Wednesday, December 6, 2006

Soul Blazer - Beat the game

I decided to play this game because of Zelda. Specifically, I saw this video that attempted to place all of the Zelda games on a historical, game-world, timeline (actually two timelines, but you'll have to watch the video to see that). It inspired me to want to play all of the Zelda games in the order presented there.

Unfortunately for me, the first Zelda game they mentioned was the Game Boy Advance game The Minish Cap. The reason that is unfortunate is because of my peculiar game play habits. I try not to have too many outstanding (unbeaten) games for a system at once. That is, I don't want to have too many games that I start, put a significant amount of time into, and then leave "unfinished." I put unfinished in quotes because sometimes I can feel done with a game even if I don't beat it, and many times there isn't really a meaning of beating the game.

Anyway, I currently have two portable games that I have put some time into, but have not finished. The first is Fire Emblem for Game Boy Advance (which I love, but my obsessive-compulsiveness regarding to games is hindering how good it could be) and the other is Contact for the DS (which, to be honest, seems merely fine so far). Starting The Minish Cap would add one more portable game (not to mention that I would still be playing Animal Crossing: Wild World and that felt like too much.

I still wanted to play Zelda, so I decided to play a Zelda-like game. I have been curious about Soul Blazer since I acquired it, and on a superficial level it seems Zelda-like: overhead view, sword as main weapon, magic as secondary weapons, items to equip. So, I popped it in and began playing it.

It certainly owes a lot to Zelda, and I would call it Zelda-like, but not a Zelda clone. I'll go into more detail of what the game is when I review it (probably the next post), and for now I'll just give my feelings on it.

Basically, I like it more than its quality.

It has quite a few shortcomings - in play control, usefulness of items and magic, too easy gameplay, and the plot it tries to show (though I think this is mostly the fault of the translation). Despite them, I found I never grew tired of this game and kept wanting to play on. The reason is because the innovation of the game - freeing the souls in dungeons and having them appear as characters in the towns - totally gives me what I want in a game: a sense of exploration. While the dungeons themselves are fairly well designed, they are mappable in your head and so don't really require thinking about what direction to go in.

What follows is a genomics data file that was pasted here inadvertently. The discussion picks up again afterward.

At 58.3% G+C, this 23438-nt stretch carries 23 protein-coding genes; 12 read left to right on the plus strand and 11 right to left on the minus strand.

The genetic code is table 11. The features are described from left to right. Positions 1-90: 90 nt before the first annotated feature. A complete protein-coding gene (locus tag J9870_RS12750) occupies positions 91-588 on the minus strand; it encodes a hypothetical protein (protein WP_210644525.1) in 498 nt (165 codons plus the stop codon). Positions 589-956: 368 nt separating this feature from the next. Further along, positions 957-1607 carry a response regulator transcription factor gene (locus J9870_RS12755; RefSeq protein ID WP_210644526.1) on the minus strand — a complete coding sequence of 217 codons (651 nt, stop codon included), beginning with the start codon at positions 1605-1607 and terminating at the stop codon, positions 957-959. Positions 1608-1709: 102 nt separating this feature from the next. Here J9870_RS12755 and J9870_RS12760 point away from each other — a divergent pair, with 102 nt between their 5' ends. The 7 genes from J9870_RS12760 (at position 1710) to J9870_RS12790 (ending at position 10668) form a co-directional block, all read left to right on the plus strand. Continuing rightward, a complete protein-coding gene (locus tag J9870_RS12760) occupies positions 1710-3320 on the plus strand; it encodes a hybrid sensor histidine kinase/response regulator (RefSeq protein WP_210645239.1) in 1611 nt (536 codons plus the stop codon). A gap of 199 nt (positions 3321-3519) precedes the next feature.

It is the freed souls, appearing in and transforming the town that make me want to keep going. I know once I exit the dungeon, I'll have more people to talk to, possible side-quests to perform, and maybe even a new dungeon opened up to me. Also, it is never hard to get back to the town. There is always a teleporter square or soul crystal willing to take you right back, so you don't have any tedium in having to trek back (and as mentioned, the dungeons aren't huge anyway, so you never have to go far). You are constantly moving, revealing, and exploring new areas. In a way, it makes the game completely linear even if it seems there is a sense of non-linearity.

I totally dug it, despite it merely being a good game. It fulfilled my Zelda longing and it had just the right design for me. I'm curious to try its spiritual sequels, Illusion of Gaia and Terranigma.

3 comments:

Rob Andrews said...

You amaze me because you've managed to reference a game that I've never heard of before: Terranigma. Tell me more about this incredible anomoly.

Red Hedgehog said...

I imagine there are plenty of games I could reference that you've never heard of before. Though if you read the Insert Credit forums, that would make my job harder.

Anyway, Terranigma never got a North American release. It was released in Japan and (strangely, because they usually get the shaft on games) Europe. This means there is a non-fan-translated English version of the game out. Of course it is in PAL format, so if I want to play it, it will likely be through an emulator.

Soul Blazer, Illuion of Gaia, and Terranigma are related in that the same people designed them, their gameplay is similar, and they share similar worlds, though there is no direct connection between the games as far as I know.

Anonymous said...

i can just say that SoulBlazer is the best game ever and in its own way, i think it still beats games today.

i have played it through about 20 times and i think i will do it more again.
but the sad thing is that it ends. :(

i have always wanted to mod it and make my own version and even though it will probably never be as good as the original i would give it a big try because i simply love the game and want to play on.

however the best thing would be if Enix and Nintendo could cooperate to make a second one with exactly the same graphics, a continuing story and the same atmosphere.

its most improbable but i think that im not the only one who thinks this is the best game in the world!

and i also think some people would pay a bigger price than the original game costed just to play the sequel.

well hope the best game in the world gets a "real" sequel...

because it deserves it!